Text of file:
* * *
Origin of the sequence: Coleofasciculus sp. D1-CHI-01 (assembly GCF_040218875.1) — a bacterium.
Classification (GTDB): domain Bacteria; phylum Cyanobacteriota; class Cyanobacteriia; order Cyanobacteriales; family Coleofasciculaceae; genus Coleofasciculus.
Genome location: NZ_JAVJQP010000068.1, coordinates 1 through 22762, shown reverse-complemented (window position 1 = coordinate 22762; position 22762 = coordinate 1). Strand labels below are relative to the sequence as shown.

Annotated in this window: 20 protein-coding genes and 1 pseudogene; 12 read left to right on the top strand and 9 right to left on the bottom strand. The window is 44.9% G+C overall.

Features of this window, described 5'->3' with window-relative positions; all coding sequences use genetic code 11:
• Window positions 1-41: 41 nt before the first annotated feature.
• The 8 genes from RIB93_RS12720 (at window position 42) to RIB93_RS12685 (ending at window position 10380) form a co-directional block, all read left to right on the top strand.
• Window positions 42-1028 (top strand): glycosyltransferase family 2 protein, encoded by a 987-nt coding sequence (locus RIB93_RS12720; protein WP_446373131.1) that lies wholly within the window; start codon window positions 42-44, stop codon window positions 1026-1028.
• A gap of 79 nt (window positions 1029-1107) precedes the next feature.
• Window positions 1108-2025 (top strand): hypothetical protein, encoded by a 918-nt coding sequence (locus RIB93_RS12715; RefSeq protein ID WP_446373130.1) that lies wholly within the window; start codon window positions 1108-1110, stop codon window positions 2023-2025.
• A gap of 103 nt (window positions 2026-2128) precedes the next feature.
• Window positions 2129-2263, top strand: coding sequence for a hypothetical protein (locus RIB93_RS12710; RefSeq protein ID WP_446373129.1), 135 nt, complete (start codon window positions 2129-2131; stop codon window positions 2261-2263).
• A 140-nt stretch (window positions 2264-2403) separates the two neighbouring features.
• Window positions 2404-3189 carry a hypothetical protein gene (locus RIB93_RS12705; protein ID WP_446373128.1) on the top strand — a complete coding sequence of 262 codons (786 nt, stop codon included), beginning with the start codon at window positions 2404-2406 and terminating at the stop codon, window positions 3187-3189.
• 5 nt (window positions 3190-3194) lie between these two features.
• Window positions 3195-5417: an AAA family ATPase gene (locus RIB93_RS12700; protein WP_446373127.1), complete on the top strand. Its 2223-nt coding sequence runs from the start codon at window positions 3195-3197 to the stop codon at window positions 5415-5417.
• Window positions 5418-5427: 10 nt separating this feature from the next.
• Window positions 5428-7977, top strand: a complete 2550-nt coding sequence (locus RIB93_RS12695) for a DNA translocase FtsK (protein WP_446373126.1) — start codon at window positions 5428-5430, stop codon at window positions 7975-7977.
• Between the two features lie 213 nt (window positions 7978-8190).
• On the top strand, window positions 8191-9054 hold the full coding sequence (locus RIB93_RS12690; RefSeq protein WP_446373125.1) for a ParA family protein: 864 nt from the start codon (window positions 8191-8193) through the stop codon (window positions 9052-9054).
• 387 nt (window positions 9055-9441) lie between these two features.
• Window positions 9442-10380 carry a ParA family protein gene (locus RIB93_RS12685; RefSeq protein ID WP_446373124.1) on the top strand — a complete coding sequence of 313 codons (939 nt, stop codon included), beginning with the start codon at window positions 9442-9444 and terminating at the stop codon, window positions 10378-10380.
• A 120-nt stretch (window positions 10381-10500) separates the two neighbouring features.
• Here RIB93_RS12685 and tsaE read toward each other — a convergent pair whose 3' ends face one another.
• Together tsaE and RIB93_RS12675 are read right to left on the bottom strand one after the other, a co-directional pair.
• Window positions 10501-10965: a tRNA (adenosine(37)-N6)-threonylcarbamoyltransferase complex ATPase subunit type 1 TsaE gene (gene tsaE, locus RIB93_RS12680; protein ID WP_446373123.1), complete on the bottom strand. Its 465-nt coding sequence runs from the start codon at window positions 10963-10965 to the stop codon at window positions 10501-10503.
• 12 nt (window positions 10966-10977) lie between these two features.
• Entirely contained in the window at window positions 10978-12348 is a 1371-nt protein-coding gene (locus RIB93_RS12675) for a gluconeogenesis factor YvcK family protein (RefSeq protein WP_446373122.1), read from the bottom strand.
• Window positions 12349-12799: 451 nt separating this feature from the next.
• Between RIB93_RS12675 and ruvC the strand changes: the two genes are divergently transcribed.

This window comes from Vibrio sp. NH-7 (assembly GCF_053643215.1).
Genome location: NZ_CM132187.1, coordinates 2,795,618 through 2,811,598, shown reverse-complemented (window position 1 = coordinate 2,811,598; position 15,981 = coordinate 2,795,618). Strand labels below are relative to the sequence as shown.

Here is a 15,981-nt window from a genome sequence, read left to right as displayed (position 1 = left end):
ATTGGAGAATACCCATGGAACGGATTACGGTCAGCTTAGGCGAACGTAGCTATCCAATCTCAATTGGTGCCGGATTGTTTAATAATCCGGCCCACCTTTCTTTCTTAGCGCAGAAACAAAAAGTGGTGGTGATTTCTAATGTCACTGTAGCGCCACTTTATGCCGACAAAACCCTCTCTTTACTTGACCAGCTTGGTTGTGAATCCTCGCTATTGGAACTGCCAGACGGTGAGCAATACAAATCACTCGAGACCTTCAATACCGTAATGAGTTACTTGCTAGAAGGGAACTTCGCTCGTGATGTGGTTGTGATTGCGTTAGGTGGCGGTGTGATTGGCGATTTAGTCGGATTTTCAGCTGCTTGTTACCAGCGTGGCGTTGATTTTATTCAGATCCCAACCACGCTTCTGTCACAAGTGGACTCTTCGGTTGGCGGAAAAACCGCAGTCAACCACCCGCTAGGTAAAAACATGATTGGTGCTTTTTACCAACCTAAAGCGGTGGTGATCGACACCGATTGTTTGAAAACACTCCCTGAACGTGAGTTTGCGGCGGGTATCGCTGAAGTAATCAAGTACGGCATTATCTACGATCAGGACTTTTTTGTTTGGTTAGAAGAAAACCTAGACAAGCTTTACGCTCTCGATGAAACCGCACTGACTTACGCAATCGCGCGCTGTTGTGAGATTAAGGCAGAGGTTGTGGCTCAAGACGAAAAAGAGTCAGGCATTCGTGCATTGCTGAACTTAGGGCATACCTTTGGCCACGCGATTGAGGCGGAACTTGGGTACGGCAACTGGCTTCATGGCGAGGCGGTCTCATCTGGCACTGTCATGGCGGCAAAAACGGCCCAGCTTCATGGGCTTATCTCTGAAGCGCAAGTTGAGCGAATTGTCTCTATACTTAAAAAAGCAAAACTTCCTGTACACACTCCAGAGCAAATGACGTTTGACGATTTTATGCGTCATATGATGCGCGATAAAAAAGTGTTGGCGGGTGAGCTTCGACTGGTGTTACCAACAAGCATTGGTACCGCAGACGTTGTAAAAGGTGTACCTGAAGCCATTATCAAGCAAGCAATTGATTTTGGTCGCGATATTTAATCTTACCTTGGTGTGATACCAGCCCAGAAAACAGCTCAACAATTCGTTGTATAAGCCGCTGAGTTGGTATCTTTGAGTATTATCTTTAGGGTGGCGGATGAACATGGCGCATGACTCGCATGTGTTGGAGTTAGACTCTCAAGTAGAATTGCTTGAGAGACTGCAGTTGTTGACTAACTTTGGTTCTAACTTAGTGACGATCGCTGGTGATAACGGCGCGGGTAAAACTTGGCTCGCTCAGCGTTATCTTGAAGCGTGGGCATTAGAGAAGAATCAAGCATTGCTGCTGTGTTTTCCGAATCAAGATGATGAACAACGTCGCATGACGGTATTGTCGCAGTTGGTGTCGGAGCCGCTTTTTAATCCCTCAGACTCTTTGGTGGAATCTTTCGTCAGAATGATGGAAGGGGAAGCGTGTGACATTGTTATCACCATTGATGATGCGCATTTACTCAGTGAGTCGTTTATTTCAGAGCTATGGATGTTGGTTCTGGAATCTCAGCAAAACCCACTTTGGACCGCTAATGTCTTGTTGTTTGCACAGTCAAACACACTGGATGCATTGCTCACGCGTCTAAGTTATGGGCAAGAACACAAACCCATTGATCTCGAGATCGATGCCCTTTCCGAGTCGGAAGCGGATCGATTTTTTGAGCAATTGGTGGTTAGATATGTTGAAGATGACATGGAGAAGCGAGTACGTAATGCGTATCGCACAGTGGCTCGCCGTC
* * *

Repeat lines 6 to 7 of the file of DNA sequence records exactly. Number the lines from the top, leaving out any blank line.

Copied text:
• Window positions 1-41: 41 nt before the first annotated feature.
• The 8 genes from RIB93_RS12720 (at window position 42) to RIB93_RS12685 (ending at window position 10380) form a co-directional block, all read left to right on the top strand.